Still we should not lament the election of Fernando Poe’s daughter or Jejomar Binay’s daughter. They are merely following the script in a system that calls for a one man, one vote in a national elections for its national leaders whether the President or senators. Until and unless we restructure our political system we can expect more of the same or even worse. We would then be a failed state.
In the present system no matter how hard we try the numbers are against an intelligent vote. That is the first fact that we must acknowledge. It is inevitable that the huge majority of unintelligent voting will always overwhelm a small intelligent vote. So it is not about making clueless voters more intelligent to achieve better elections alone. It is also about restructuring our politics and governance so that the selection of leaders does not depend on money and popularity. What else do candidates have to do except sing and dance without a party platform to vote upon. There are no parties and no programs to vote for even if they call themselves Liberals or UNA.
Nor is it surprising that money should count in such a set up. The problem of ignorant voters in the Philippines is not just about ignorance. Election in the Philippines is an industry. What are on sale are votes and offices for candidates.
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As I have previously written about in this column we are wasting our time if we think we can “guard” an automatic electoral system. Once again let us cite how Federal Court of Germany ended all debate on defects and inefficiencies of automatic electoral system. It just forbade it and reverted to the manual system.
The automatic electoral system it said violates human rights because it removes the right of voters in favor of machines. It is a substitution that cannot be defended because the secrecy of computers and its programming is incompatible with the public nature of elections. And because voting is a public act voters should understand the process without specialist knowledge.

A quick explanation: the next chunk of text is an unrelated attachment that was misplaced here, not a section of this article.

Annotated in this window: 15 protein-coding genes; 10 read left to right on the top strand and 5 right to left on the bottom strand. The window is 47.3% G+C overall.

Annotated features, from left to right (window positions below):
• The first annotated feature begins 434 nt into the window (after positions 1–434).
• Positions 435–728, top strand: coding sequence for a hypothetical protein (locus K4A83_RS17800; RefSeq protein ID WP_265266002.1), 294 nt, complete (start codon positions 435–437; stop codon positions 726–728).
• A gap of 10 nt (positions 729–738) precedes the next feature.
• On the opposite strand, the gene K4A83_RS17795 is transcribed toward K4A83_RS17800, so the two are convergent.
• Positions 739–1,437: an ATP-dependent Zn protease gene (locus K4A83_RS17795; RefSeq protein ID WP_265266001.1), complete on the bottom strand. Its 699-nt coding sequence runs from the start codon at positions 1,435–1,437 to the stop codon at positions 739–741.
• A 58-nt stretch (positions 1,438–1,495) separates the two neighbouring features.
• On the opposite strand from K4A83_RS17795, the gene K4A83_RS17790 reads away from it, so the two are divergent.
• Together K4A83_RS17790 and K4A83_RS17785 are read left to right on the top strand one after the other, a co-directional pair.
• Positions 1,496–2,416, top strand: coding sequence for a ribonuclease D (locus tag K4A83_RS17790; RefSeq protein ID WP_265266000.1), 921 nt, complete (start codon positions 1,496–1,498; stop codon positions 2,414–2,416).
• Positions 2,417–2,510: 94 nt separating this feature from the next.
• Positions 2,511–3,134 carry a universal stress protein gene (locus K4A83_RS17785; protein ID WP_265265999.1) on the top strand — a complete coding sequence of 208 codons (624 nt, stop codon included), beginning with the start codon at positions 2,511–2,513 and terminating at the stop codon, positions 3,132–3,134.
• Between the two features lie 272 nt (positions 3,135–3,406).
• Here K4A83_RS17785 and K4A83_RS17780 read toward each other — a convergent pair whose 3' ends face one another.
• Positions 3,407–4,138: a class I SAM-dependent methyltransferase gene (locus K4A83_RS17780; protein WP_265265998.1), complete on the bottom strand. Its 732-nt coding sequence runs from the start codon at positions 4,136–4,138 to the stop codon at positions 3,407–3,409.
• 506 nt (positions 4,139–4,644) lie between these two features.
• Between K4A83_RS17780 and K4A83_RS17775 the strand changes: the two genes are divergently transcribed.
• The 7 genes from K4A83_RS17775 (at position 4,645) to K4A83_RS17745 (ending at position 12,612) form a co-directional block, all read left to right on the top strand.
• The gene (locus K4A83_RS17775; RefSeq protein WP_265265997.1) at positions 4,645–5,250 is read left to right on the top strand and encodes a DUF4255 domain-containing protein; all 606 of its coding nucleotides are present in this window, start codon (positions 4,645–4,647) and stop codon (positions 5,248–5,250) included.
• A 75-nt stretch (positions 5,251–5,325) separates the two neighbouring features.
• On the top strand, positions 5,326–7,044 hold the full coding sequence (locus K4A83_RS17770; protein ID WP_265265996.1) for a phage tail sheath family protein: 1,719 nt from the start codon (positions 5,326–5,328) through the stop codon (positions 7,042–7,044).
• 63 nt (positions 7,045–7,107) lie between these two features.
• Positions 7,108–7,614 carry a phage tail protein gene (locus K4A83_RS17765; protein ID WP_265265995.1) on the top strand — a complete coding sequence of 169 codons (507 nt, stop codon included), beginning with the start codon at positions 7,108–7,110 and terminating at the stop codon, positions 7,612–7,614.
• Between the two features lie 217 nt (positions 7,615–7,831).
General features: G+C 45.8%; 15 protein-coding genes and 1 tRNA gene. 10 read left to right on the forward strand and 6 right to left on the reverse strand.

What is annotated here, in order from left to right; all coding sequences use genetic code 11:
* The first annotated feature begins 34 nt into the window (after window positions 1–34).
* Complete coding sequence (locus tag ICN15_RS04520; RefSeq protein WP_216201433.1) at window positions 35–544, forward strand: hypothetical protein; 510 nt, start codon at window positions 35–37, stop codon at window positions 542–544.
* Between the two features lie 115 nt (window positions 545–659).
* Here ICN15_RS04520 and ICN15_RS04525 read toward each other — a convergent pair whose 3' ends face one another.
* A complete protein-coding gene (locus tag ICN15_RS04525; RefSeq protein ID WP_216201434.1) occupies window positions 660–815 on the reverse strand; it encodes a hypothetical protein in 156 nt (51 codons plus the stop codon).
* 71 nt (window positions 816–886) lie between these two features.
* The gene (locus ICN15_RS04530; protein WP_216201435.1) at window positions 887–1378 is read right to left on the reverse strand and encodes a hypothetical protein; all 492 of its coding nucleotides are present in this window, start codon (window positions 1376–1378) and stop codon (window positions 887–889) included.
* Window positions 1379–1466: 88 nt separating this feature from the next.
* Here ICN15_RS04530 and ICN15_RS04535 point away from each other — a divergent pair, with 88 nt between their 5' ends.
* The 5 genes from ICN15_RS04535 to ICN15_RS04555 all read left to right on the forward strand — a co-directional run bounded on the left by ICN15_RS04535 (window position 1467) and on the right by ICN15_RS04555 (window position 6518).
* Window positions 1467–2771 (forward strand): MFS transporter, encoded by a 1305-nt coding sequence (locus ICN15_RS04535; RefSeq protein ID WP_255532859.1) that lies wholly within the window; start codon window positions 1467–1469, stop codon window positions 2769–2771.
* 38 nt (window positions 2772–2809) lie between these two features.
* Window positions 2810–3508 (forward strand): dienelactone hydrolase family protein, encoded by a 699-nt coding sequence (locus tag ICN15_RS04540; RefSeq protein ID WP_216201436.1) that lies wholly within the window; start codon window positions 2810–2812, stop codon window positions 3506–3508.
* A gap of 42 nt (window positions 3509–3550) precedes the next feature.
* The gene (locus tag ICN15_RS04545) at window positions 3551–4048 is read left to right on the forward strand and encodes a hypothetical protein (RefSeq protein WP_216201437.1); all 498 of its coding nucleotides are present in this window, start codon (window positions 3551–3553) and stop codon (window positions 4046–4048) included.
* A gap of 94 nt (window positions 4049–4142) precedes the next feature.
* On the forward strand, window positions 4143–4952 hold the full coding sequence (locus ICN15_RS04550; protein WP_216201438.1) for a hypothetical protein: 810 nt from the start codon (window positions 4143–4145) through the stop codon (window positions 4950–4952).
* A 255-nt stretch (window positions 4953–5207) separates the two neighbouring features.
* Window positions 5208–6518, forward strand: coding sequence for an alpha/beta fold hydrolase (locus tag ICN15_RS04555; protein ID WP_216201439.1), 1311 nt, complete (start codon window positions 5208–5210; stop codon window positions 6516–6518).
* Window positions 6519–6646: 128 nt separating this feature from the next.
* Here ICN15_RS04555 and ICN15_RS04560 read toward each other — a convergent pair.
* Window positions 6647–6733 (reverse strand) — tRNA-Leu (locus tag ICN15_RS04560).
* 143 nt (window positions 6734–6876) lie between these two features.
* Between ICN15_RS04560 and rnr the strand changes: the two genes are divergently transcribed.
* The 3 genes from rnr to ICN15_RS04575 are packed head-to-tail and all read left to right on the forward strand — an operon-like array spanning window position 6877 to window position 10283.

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It is time that we look outside for help if we cannot get fundamental justice in a country that has now abandoned the rule of law. There has been a start with the petition lodged in the International Court of Human Rights but more can be done if we now join cause with such groups as Black Box Voting in the US.
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Here is what a New York Times editorial said in May 1990 when the question of extending the lease for US bases in Subic Bay and Clark Field was being debated among both Americans and Filipinos. “Whatever strategic value the two US bases still possess would be more than negated if they come to poison the relationship between the two countries. ” That was in 1990 and then we had the Pinatubo eruption.
But today if it is true that the return of the bases is the US agenda being pushed through manipulated elections there would be a graver reason for a wider Filipino disenchantment with its alliance with the US.